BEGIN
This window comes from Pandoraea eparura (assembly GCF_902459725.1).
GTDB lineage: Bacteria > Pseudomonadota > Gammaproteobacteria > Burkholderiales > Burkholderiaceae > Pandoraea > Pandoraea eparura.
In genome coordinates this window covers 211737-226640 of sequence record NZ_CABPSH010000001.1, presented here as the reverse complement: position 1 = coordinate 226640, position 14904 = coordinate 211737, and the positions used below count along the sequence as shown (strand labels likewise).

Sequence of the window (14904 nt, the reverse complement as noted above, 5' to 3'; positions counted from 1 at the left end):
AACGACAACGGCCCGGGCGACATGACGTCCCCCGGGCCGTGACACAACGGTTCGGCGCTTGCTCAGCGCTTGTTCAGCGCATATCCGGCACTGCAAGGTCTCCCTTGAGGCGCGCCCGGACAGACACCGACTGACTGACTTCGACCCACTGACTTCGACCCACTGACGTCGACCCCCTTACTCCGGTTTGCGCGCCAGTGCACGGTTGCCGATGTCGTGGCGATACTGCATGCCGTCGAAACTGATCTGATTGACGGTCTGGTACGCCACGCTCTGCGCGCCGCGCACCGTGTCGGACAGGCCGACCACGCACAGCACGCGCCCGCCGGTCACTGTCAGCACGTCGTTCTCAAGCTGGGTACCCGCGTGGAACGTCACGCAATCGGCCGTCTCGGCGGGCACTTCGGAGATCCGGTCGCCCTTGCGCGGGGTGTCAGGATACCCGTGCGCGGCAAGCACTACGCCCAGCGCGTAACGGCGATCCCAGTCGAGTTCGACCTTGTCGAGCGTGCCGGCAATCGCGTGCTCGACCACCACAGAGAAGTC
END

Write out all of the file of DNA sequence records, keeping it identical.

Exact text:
This window comes from Pandoraea eparura (assembly GCF_902459725.1).
GTDB lineage: Bacteria > Pseudomonadota > Gammaproteobacteria > Burkholderiales > Burkholderiaceae > Pandoraea > Pandoraea eparura.
In genome coordinates this window covers 211737-226640 of sequence record NZ_CABPSH010000001.1, presented here as the reverse complement: position 1 = coordinate 226640, position 14904 = coordinate 211737, and the positions used below count along the sequence as shown (strand labels likewise).

Sequence of the window (14904 nt, the reverse complement as noted above, 5' to 3'; positions counted from 1 at the left end):
AACGACAACGGCCCGGGCGACATGACGTCCCCCGGGCCGTGACACAACGGTTCGGCGCTTGCTCAGCGCTTGTTCAGCGCATATCCGGCACTGCAAGGTCTCCCTTGAGGCGCGCCCGGACAGACACCGACTGACTGACTTCGACCCACTGACTTCGACCCACTGACGTCGACCCCCTTACTCCGGTTTGCGCGCCAGTGCACGGTTGCCGATGTCGTGGCGATACTGCATGCCGTCGAAACTGATCTGATTGACGGTCTGGTACGCCACGCTCTGCGCGCCGCGCACCGTGTCGGACAGGCCGACCACGCACAGCACGCGCCCGCCGGTCACTGTCAGCACGTCGTTCTCAAGCTGGGTACCCGCGTGGAACGTCACGCAATCGGCCGTCTCGGCGGGCACTTCGGAGATCCGGTCGCCCTTGCGCGGGGTGTCAGGATACCCGTGCGCGGCAAGCACTACGCCCAGCGCGTAACGGCGATCCCAGTCGAGTTCGACCTTGTCGAGCGTGCCGGCAATCGCGTGCTCGACCACCACAGAGAAGTC